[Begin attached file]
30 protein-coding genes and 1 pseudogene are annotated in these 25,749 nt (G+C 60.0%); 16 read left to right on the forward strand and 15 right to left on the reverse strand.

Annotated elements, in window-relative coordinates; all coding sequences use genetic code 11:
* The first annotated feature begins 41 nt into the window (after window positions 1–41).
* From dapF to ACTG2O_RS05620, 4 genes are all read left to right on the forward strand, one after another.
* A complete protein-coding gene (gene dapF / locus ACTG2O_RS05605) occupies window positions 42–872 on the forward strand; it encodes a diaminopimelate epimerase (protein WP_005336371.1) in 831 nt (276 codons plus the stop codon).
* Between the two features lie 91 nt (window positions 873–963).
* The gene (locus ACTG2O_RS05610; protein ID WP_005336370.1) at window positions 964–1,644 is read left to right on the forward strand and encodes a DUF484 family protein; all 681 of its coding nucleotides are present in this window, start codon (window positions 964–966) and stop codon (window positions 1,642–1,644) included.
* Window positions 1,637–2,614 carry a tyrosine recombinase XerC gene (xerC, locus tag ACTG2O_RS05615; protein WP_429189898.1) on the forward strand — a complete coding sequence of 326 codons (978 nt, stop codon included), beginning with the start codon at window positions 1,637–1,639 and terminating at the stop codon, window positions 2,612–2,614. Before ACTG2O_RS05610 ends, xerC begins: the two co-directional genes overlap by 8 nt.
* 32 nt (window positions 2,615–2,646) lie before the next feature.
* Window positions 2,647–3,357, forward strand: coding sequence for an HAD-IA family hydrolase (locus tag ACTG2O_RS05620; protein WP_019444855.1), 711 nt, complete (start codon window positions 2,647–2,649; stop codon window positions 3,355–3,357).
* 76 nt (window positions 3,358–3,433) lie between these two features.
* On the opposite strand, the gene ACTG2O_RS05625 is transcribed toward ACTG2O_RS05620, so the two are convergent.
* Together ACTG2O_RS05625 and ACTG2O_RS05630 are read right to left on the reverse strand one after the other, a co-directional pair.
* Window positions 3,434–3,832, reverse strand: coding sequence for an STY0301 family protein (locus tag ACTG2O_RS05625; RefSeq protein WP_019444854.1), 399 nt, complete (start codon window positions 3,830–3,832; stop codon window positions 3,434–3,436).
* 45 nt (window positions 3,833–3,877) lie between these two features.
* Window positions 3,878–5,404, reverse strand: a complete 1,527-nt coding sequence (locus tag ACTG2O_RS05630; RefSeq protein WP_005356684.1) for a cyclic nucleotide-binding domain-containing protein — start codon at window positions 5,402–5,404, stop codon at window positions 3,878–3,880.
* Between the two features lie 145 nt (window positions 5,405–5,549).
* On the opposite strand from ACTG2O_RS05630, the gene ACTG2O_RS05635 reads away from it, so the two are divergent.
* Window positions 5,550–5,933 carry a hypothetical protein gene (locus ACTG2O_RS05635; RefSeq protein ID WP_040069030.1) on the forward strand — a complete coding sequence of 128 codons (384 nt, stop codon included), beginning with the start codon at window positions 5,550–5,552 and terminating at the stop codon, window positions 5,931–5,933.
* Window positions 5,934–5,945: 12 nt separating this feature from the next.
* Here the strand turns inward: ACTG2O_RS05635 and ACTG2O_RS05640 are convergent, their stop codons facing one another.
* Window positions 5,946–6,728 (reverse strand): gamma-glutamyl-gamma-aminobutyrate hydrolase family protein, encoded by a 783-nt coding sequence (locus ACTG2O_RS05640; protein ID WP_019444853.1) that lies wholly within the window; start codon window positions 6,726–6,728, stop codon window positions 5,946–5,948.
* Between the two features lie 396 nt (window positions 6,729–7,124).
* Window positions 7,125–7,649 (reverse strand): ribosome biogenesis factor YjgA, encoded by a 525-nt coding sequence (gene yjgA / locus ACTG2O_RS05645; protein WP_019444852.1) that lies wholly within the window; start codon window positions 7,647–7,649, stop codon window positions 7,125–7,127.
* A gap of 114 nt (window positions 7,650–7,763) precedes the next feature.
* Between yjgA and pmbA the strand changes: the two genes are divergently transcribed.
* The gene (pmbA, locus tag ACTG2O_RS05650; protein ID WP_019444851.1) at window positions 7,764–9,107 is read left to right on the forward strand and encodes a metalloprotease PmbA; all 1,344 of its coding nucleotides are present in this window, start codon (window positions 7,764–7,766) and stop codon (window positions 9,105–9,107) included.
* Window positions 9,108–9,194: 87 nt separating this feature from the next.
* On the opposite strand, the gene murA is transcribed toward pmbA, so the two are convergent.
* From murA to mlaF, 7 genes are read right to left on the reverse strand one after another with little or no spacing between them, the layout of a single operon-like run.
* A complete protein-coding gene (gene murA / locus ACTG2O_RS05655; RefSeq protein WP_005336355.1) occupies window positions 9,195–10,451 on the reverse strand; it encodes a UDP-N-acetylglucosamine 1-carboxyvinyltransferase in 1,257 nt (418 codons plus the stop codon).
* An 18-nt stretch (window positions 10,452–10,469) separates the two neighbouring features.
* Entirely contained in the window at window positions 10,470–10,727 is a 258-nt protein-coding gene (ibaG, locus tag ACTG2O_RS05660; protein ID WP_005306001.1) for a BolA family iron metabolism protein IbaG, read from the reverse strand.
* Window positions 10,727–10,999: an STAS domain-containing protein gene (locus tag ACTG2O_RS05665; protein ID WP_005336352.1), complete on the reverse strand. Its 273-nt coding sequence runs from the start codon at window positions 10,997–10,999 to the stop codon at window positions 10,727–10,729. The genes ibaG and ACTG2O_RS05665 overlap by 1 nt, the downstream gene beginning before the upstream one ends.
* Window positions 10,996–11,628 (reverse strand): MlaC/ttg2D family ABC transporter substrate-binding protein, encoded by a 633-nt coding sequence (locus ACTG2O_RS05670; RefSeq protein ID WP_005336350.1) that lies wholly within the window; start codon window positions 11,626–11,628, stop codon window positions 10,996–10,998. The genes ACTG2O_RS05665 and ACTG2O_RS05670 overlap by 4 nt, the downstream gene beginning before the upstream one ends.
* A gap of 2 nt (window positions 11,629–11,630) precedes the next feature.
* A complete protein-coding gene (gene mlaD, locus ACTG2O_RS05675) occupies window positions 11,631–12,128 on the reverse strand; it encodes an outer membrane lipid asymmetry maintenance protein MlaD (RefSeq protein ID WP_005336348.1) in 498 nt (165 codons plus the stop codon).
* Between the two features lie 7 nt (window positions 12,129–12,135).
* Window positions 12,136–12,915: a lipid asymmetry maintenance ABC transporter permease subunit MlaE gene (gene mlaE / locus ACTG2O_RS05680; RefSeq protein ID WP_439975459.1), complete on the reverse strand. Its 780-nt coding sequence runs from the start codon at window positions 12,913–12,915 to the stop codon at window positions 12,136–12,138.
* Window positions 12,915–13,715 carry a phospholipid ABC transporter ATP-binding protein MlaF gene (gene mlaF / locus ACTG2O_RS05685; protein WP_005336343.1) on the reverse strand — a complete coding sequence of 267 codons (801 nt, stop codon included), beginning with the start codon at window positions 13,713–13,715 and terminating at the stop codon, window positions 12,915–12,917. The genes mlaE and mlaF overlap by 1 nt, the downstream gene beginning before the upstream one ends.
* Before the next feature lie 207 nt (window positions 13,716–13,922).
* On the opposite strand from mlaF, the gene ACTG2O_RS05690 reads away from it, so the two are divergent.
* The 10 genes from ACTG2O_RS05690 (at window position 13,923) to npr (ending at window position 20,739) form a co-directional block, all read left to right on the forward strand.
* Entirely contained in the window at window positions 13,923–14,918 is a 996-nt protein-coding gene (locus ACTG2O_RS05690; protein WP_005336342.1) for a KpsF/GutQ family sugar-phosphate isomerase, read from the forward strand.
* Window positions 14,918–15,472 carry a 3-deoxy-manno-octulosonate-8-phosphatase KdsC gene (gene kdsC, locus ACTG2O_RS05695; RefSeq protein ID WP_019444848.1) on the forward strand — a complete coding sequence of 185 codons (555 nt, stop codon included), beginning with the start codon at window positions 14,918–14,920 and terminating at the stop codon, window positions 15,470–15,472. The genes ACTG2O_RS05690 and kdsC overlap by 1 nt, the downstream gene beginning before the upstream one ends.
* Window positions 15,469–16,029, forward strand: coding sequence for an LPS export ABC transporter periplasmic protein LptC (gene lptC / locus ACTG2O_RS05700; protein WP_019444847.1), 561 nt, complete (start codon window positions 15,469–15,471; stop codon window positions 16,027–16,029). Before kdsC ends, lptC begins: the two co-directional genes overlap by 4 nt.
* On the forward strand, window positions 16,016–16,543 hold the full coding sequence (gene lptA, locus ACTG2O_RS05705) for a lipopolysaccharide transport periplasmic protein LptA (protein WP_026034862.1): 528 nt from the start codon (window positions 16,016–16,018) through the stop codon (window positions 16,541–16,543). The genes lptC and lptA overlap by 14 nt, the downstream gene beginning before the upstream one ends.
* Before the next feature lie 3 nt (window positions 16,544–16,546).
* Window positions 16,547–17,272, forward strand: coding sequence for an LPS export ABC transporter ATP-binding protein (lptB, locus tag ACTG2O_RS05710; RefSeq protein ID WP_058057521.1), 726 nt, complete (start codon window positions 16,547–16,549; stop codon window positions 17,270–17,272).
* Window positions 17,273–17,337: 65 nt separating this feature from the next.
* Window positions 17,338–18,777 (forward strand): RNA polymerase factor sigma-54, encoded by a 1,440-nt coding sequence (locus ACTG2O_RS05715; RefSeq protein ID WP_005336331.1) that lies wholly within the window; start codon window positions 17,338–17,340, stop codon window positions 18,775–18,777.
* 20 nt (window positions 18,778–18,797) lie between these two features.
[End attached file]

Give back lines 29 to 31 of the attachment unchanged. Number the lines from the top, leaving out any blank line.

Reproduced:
* On the opposite strand, the gene murA is transcribed toward pmbA, so the two are convergent.
* From murA to mlaF, 7 genes are read right to left on the reverse strand one after another with little or no spacing between them, the layout of a single operon-like run.
* A complete protein-coding gene (gene murA / locus ACTG2O_RS05655; RefSeq protein WP_005336355.1) occupies window positions 9,195–10,451 on the reverse strand; it encodes a UDP-N-acetylglucosamine 1-carboxyvinyltransferase in 1,257 nt (418 codons plus the stop codon).